One of the coolest ways to teach children about history and make the point that ordinary people can do extraordinary things is through cartoons.
So it comes as no surprise that six-time Olympic medalist Jackie Joyner-Kersee received the animated treatment for the first time ever thanks to a popular PBS series.
In PBS’ Xavier Riddle and the Secret Museum, Xavier, his sister Yadina and their fellow animated friends are famous for taking on problems and using the museum to solve them. The museum is their personal DeLorean of sorts, allowing them to time travel and meet historical baddies back when they were kids. The series, which is based on Brad Meltzer’s New York Times-bestselling children’s book series, Ordinary People Change the World, will turn its animated lens to Kersee’s story in its one-hour special, I Am Madam President.
“While we haven’t had a female president, we gain something from women. We gain their strength and leadership when they make our communities and our country better,” Kersee tells ESSENCE earlier this month between bites of strawberries at New York City’s Regency Bar & Grill.
Like the rest of us, young Yadina is disappointed that America has never had a woman run things in the Oval Office. But she learns from trailblazers like astronaut Sally Ride, pilot Amelia Earhart, mountaineer Junko Tabei and track and field champion Kersee that just because it hasn’t been done before doesn’t mean it cannot be done.
“Yadina also finds out more about the Olympics and the heptathlon. She sees me go through each event and starts to understand what it takes for me to be a champion,” Kersee said, flashing that famous mega-watt smile. “Yadina is there in spirit, pushing me.”
And Yadina doesn’t always see Kersee when she’s killin’ it. “[There’s a scene] when the javelin gave me problems and then I don’t run the 800 meters so good,” Kersee said with a chuckle. Today, the woman who started running track at age 9 laughs freely at how that javelin missed its mark. Kersee knew it wasn’t the end of the world. “Each of the seven events calculates to points, so no matter where you finish, it’s very important that you finish,” she said.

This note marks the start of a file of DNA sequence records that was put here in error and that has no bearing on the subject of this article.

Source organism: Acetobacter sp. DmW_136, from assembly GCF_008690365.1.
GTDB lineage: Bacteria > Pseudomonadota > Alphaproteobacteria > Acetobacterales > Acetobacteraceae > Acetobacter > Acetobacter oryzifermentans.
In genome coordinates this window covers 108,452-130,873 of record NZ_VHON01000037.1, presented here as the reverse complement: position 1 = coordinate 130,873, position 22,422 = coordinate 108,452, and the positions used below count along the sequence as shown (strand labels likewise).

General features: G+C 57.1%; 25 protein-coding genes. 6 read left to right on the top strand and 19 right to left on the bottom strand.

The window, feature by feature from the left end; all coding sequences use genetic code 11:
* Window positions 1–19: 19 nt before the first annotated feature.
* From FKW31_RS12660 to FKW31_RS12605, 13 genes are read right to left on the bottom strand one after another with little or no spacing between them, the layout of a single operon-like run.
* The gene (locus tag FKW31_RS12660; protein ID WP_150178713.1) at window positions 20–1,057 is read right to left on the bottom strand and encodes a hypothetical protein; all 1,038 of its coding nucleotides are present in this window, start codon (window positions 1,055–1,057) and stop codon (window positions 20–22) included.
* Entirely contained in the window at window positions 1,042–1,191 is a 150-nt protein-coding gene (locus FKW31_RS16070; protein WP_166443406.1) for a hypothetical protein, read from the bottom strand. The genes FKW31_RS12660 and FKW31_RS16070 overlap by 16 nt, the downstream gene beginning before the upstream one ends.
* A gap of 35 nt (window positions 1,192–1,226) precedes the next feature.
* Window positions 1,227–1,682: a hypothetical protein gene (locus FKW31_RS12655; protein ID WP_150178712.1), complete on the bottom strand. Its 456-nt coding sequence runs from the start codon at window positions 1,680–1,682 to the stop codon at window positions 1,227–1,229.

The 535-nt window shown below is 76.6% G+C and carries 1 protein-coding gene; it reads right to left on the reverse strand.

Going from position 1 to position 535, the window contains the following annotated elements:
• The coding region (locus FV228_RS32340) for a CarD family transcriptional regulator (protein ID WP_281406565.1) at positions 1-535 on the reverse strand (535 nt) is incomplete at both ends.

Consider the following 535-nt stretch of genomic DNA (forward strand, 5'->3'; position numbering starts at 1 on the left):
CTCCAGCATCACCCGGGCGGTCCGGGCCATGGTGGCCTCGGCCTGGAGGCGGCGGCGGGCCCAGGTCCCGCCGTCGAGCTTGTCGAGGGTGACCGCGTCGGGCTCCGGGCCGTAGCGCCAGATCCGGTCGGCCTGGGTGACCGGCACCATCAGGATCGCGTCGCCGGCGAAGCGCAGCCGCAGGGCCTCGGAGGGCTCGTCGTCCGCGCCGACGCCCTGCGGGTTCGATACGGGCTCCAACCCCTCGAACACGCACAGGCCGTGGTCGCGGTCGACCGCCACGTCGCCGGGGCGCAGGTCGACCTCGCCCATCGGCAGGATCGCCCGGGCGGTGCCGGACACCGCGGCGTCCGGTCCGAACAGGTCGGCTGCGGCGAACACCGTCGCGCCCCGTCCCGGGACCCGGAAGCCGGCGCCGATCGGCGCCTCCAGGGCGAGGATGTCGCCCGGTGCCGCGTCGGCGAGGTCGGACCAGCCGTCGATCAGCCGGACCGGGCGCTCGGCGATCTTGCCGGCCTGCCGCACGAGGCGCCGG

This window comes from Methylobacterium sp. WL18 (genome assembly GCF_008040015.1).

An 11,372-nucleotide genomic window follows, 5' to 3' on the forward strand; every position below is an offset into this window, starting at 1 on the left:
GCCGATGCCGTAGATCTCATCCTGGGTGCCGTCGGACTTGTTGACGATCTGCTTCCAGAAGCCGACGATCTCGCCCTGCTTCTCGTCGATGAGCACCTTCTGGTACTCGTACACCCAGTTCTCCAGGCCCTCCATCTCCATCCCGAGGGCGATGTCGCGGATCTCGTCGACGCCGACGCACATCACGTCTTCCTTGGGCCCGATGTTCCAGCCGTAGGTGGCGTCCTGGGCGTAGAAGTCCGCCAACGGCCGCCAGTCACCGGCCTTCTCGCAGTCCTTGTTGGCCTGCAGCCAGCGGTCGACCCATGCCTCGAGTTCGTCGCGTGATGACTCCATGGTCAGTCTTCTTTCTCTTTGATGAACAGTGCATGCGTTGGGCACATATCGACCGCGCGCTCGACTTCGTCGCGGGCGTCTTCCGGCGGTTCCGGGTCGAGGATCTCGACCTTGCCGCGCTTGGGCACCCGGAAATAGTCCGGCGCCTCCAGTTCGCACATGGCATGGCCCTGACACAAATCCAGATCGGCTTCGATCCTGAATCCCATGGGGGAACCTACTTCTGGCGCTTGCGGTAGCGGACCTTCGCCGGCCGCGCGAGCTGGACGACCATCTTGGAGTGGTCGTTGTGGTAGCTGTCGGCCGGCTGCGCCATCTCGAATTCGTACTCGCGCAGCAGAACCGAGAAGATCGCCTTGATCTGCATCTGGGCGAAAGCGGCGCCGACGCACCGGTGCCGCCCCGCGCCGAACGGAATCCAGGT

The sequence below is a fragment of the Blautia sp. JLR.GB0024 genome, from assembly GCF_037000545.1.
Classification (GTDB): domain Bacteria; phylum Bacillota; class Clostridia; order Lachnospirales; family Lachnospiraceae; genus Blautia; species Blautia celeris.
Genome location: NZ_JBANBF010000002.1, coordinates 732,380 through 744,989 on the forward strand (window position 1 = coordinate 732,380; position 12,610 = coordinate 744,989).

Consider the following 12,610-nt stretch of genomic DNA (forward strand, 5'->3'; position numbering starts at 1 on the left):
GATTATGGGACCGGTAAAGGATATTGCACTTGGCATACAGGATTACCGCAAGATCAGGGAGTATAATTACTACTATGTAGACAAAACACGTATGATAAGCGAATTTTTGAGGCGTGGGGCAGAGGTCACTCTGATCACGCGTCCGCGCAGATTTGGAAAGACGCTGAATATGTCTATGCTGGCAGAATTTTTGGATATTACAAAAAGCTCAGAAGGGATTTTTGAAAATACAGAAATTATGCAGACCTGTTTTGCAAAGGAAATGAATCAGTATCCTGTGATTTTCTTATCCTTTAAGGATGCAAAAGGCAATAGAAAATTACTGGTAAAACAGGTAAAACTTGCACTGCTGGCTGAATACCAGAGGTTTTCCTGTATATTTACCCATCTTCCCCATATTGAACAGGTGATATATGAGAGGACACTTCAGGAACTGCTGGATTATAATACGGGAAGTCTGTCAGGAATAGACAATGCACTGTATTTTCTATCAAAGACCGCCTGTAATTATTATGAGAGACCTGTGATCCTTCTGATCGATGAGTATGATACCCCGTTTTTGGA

Out of the seven events, Kersee’s least favorite was the high jump and her favorite was the long jump. The Saint Louis native’s 1994 Olympic long jump remains the second highest in history. And Kersee is the first woman in history to earn more than 7,000 points in the heptathlon—a title she still holds more than 20 years later.
For Kersee, who is passionate about empowering the youth, especially young women, it isn’t about putting numbers on a scoreboard. She wants them to “win at life.” The woman Sports Illustrated dubbed The Greatest Female Athlete of the 20th Century believes there is a social and emotional wellbeing needed to dominate in any field. And it starts with learning to be teachable, accountable and confident.
I knew the work I was doing was paying off.
The world champion knows of what she speaks. Back in elementary school, Kersee wasn’t one of the fastest girls and she often finished last.
“But I learned to set goals for myself, not knowing that I was setting goals,” Kersee said. “If I could improve by a tenth a of second running or half an inch jumping, then I knew the work I was doing was paying off.”
Watch Jackie Joyner-Kersee in Xavier Riddle and the Secret Museum: I Am Madam President when it premieres on PBS tonight.Share :